Youth attacked at “Les Epinettes” synagogue.
Antisemitic graffiti reported to have been scrawled overnight on city buildings.
Eggs thrown into synagogue.
During Yom Kippur, a gun was pointed from the window of a flat upon worshippers in the synagogue opposite. Arabs drove past Yom Kippur worshippers at the “Yavneh” school, screaming threats. The Simon Wiesenthal Centre, France-Israel Association and the ACIP received antisemitic mail. “Death to the Jews,” “Vive Bin Laden” scrawled on walls around Place Robert Desnos. A firebomb was thrown at the synagogue’s outside wall. Arabs attack worshippers entering the synagogue.
Swastikas and graffiti desecration of “Trois Luc” Jewish cemetery. Arson at Jewish school. CRIF (Representative Council of French Jewry) received an envelope, postmarked Nîmes, which contained white powder and a message: “the biological war against the Jewish lobby has begun,” signed “friends of Bin Laden.” A similar letter was sent on the same date to the BBYO of Paris. The “Gan Pardes” school in a northern suburb was firebombed, and pro-Bin Laden and antisemitic graffiti were scrawled on the walls. For the second time (see 8 March), the local synagogue was firebombed. Arab youths were seen fleeing the scene, leaving behind unexploded Molotov cocktails. A central city synagogue was firebombed. A gang of Moslem youth stood in front of the Jewish school harassing the pupils with antisemitic slurs and threats. Leaving the synagogue service, the Rabbi, community Vice-President and her husband were attacked by an Arab wielding a truncheon. The husband was hospitalised and was incapacitated for several weeks. Arabs threaten the Rabbi’s son. Antisemitic graffiti, “Death to the Jews” at the cathedral.
14 December 2001
16 December 2001 Paris
18 December 2001 Marseilles 30 December 2001 Créteil (Paris suburb) 30 December 2001 Créteil (Paris suburb)
French Ambassador to Britain, Daniel Bernard, called Israel “that shitty little State” at a dinner given by the editor of the Sunday Telegraph. The ambassador refused to apologise. A Hanukkah screening of “Harry Potter”, reserved by the Jewish National Fund for Jewish children, was cancelled by the cinema management following Palestinian pressure and threats. The JNF organised a demonstration against this discrimination outside the cinema. A knife-wielding Arab threatened Jewish children in a schoolyard. Two youths were arrested while throwing stones at the “Fredj Halimi” synagogue and attempting to break in carrying incendiary devices. The “Otzar Ha Torah” school was firebombed, destroying a classroom and leaving further structural damage.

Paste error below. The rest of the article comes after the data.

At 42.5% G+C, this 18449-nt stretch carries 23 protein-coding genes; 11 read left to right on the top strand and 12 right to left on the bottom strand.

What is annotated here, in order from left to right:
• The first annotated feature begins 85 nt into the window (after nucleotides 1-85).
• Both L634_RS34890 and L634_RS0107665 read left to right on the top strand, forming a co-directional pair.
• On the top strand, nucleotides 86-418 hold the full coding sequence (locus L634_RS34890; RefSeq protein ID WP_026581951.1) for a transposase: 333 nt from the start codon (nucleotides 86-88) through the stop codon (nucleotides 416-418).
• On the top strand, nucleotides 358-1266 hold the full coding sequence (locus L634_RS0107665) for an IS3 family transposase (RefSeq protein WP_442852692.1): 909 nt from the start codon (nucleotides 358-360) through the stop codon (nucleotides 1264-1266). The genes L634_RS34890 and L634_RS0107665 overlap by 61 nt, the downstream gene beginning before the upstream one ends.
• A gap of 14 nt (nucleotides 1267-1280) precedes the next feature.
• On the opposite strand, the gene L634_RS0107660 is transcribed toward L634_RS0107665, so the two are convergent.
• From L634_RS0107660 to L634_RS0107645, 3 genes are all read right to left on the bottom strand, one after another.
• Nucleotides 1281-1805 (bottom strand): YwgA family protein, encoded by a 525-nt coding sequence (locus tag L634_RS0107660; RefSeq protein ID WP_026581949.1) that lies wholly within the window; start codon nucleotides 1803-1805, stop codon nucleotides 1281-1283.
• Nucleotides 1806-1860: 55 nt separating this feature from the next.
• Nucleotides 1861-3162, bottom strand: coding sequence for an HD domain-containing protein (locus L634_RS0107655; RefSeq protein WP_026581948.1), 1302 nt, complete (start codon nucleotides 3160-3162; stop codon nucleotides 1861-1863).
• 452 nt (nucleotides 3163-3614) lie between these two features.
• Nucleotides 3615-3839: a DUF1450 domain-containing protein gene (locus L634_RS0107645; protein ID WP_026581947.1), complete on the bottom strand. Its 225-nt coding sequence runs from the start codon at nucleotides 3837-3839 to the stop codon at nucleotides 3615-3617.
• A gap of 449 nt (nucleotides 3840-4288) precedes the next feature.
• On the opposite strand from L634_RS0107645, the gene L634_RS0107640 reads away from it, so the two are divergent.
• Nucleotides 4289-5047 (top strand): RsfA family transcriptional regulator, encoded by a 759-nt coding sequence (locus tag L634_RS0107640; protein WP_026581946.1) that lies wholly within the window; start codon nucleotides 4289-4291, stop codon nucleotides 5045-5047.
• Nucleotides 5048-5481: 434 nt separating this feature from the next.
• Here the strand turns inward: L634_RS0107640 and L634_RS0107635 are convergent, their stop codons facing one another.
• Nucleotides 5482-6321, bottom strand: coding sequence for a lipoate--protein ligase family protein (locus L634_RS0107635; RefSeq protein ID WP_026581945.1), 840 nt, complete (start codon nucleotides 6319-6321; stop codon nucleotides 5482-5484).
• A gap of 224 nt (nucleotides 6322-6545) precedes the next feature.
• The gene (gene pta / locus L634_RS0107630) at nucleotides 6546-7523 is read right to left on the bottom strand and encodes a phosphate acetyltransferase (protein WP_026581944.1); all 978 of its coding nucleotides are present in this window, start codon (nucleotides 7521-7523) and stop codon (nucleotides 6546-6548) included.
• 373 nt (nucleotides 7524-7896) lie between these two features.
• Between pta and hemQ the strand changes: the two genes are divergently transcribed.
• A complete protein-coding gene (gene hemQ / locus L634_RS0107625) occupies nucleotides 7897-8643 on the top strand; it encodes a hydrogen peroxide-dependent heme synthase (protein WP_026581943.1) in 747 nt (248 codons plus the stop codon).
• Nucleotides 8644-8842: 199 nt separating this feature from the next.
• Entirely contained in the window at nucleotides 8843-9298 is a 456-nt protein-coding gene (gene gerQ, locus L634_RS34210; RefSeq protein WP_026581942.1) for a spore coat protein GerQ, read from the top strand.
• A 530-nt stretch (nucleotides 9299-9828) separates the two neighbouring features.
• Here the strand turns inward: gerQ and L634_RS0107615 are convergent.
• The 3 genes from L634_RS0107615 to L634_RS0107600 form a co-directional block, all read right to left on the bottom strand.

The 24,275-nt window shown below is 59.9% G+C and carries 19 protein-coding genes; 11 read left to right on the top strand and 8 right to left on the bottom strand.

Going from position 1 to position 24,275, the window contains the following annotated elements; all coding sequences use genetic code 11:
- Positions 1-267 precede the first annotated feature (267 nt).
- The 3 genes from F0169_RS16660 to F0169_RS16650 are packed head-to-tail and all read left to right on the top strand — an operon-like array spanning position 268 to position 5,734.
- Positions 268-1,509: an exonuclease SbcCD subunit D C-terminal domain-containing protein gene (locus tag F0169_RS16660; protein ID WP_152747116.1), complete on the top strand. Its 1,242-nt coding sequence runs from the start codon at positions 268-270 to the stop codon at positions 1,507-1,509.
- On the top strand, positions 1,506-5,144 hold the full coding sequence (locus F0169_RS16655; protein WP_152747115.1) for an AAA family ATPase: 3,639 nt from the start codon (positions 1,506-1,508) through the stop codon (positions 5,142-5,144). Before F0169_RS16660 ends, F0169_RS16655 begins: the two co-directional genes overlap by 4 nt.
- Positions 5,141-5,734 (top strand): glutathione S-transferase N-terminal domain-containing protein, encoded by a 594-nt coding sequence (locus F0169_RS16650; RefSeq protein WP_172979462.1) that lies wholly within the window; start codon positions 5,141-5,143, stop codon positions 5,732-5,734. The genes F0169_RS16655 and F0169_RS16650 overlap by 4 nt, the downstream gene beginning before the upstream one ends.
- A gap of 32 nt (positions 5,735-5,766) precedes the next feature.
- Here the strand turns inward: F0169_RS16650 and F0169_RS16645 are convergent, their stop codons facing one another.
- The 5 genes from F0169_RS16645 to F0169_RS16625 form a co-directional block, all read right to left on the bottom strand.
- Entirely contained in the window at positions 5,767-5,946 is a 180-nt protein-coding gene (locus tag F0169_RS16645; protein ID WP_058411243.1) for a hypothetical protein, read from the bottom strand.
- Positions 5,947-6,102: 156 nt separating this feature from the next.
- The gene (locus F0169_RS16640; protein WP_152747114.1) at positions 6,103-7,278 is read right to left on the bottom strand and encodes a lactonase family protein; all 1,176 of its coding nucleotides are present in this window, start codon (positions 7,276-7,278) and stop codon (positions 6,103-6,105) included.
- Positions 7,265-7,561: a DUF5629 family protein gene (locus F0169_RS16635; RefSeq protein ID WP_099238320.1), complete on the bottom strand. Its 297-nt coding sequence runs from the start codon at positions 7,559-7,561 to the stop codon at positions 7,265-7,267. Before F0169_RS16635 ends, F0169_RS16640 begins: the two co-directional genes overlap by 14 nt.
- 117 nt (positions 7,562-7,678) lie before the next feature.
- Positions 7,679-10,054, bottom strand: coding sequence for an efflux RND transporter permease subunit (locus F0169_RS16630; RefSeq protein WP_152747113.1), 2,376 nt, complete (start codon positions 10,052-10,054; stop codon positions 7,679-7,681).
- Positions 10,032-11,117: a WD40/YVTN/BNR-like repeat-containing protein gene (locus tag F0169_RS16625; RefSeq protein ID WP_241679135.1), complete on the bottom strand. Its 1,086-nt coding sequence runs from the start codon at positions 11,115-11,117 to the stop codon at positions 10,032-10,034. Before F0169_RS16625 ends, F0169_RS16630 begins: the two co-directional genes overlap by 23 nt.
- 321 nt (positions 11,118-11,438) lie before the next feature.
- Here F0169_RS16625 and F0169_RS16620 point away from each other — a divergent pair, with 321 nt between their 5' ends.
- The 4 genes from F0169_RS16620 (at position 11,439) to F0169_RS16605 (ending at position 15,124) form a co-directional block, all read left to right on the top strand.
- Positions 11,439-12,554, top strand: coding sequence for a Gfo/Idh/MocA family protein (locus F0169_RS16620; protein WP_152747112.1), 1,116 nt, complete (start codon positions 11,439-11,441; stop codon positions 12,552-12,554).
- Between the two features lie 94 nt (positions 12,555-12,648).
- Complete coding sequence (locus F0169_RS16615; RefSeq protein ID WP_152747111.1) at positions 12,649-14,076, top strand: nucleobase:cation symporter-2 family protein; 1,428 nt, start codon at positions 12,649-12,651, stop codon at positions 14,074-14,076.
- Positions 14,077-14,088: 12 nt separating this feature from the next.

BACKGROUND TO THE ATTACKS AGAINST JEWS IN FRANCE (period 1990-2000) 1)
Numbers of threats against Jews in France 1990 / 2000
The recent report by the National Consultative Commission of Human Rights (NCCHR) submitted to the French Prime Minister in 2000 makes telling reading. It traces the pattern of antisemitic threats against Jews in France over the past decade. That pattern shows a sharp rise in the number of antisemitic incidents recorded in the wake of the desecration of the Jewish cemetery at Carpentras in May 1990: -
372 reported acts of antisemitism in 1990 143 in 1991 94 in 1992 156 in 1993 120 in 1994 86 in 1995 90 in 1996 85 in 1997 74 in 1998 60 in 1999, but then 603 in 2000, an unprecedented level, 85% of which concentrated in the last quarter of the year.
Acts of violence 1991-2000
The NCCHR report also lists antisemitic acts of violence reported over ten years. -
From 1991 (24) onwards, the pattern of the number and gravity of such acts of violence aimed at members of the Jewish community gradually dwindled 20 in 1992 14 in 1993 11 in 1994 2 in 1995 1 in 1996 3 in 1997 1 in 1998 9 in 1999, until 116 in 2000. The last quarter of 2000, the reports notes, shows a veritable eruption in terms of the number of incidents (111), due to events in the Middle East.
Overall Antisemitism in 2000
The political commentators Mayer and Michelat writing the report paint a fairly alarming picture of the situation. Clearly there were not necessarily more anti-Semites in French society in 2000 / 2001 than in 1990, but there are fewer unashamed anti-Semites, note the researchers at the French politics study centre: "The rise in overt antiSemitism is to be found in all sectors of the population: men and women, young and old, workers and executives, left and right (p.100)".
Breakdown of recorded acts of violence in 2000
116 antisemitic acts of violence were recorded: -